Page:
Exploring Tourism in Cape Verde
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Brava Island

Brava, Cape Verde

Brava Island

There is no contrast more surprisin than to discover the exuberance of the sights of Brava Island, lightly blurred by the persistent mist. Consisting of little more than 60 square metres situated to the west of Santiago, covered with incredible vegetation, and lulled by the sounds of the most beautiful creole mornas of the poet Eugénio Tavares.

Creole culture is embedded in Brava, as if an ongoing homage to the poet. The inhabitants express themselves in a particularly musical creole.

The traveller coming from Fogo Island can, for example, disembark in the rudimentary port of Furna, enveloped by an enchanting bay where there is traditional fishing. This is the place where first contact with the island is made, between luscious vegetation and the eternal sea, as the poet cited.

Similar to any other island of Cape Verde, the little fishing fleet provides the essential protein needs of the inhabitants and everywhere it is possible to have at the table an appetising plate of fish, mainly garoupa pintada, bica, and esmoregal.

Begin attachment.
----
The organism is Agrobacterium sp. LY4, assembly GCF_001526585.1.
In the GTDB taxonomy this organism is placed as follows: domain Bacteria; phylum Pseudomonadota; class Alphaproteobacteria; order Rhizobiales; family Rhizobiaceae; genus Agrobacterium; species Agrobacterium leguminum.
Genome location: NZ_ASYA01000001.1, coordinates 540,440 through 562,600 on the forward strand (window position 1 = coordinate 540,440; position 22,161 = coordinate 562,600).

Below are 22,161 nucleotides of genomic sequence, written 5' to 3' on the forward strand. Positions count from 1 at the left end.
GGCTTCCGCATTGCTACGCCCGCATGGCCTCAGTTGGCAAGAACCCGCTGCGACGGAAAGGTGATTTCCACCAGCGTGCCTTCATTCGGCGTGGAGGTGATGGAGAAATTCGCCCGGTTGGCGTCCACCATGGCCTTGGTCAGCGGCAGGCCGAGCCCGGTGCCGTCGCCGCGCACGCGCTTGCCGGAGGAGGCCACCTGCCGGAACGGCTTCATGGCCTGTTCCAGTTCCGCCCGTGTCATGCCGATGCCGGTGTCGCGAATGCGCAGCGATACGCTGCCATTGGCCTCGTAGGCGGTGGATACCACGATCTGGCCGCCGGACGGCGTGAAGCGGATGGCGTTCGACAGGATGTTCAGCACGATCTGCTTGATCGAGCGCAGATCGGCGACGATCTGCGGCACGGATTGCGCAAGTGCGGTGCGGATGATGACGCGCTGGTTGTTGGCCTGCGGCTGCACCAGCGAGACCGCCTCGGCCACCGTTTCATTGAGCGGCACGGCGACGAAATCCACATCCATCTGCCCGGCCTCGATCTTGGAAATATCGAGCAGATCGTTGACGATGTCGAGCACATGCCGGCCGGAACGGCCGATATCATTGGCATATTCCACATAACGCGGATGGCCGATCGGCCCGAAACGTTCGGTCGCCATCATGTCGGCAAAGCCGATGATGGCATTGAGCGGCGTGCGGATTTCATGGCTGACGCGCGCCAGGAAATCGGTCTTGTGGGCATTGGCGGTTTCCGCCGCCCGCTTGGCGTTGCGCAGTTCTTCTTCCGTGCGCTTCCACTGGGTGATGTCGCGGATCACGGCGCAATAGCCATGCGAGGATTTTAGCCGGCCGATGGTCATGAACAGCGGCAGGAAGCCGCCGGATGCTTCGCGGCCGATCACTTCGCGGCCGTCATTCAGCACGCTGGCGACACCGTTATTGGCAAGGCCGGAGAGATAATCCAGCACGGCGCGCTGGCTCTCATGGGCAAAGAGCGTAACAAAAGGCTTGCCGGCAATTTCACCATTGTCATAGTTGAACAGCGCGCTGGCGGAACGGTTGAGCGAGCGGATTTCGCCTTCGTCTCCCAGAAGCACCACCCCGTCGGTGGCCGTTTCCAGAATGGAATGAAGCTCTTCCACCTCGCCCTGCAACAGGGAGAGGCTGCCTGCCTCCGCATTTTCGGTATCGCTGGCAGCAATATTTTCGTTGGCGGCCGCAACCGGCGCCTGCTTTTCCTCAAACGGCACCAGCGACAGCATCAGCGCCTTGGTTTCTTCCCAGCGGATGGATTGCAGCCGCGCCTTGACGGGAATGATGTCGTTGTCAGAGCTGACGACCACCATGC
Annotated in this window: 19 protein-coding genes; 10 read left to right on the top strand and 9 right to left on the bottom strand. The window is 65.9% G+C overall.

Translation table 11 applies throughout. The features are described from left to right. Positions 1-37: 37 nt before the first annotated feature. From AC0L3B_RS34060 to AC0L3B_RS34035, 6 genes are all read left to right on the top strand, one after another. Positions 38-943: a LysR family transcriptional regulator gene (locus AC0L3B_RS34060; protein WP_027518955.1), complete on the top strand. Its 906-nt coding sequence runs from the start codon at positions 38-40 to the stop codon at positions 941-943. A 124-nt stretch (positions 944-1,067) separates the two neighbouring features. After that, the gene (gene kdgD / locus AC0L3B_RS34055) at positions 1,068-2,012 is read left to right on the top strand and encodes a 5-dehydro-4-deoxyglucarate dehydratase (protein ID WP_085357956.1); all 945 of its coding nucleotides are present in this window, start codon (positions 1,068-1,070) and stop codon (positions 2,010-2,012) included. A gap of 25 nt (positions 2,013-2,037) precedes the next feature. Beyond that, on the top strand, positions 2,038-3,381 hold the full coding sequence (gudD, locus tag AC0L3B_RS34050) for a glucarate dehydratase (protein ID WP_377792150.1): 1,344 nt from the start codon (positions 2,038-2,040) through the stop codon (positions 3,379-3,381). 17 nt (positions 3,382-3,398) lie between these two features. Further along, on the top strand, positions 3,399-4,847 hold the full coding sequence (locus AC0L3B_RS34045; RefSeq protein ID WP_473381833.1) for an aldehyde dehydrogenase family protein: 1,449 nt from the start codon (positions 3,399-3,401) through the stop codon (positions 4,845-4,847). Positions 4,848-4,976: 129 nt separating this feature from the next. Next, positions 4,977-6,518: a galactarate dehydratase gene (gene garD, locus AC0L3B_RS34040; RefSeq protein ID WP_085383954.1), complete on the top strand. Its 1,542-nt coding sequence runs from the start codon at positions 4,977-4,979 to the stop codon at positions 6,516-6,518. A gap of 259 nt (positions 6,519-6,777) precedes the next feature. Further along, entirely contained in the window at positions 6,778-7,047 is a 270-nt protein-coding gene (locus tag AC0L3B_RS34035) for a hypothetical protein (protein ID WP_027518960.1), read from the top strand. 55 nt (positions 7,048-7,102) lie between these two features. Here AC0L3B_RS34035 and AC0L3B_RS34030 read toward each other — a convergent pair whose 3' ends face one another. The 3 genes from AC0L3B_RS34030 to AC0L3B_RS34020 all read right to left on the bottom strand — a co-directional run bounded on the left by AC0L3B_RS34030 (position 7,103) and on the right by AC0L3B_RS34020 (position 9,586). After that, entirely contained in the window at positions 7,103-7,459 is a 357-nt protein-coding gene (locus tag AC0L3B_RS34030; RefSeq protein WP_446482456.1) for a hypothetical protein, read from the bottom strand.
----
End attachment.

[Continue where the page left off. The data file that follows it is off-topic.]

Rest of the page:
From Furna to the town of Nova Sintra, one has to go round the famous 99 bends of the slow, curving road, to the south-west toward the interior of the island. It is a short distance, but not at all monotonous. At each bend, which you can recount, the landscape changes slightly, with the scenery always dominated, apart from the water, by the ever powerful volcano of Fogo Island. Feelings and thoughts unite in harmony to the enjoyment of the traveller, even in hidden away places which are not always in the guide books. For a thousand and one reasons there are those who believe that Brava is the most beautiful island in Cape Verde.

It would not be difficult to understand the reasons for the baptism of the capital of Brava Island as Nova Sintra, or New Sintra, considered the most beautiful city of the archipelago. The Sintra in Portugal was the obvious inspiration of this captivating place made up of dream houses surrounded by ever-flowering gardens, where there are also vegetable gardens lovingly tended.

The Eugénio Tavares central square in Nova Sintra symbolises the way in which nature has decorated the island. It enjoys unique climatic conditions of permanent humidity and freshness, with flowers and a surprising variety of trees which grow together as far as the eye can see, flourishing and renewed all year round. All this surrounded by charming well-maintained architecture.

Here, serene and enjoyable moments of contemplation may be had. It is not difficult to understand why Brava Island is called island of the flowers and beautiful women, and also as the island of the poets, above all because Eugénio Tavares left his indelible mark on this place which inspired him and which he proudly adopted.

From Nova Sintra one can go up to Nossa Senhora do Monte and onto the central plain, to realise the importance that these vast fields had in the history of Brava Island. Farming is still good here, as far as Cachaço and Monte da Ponta Verde.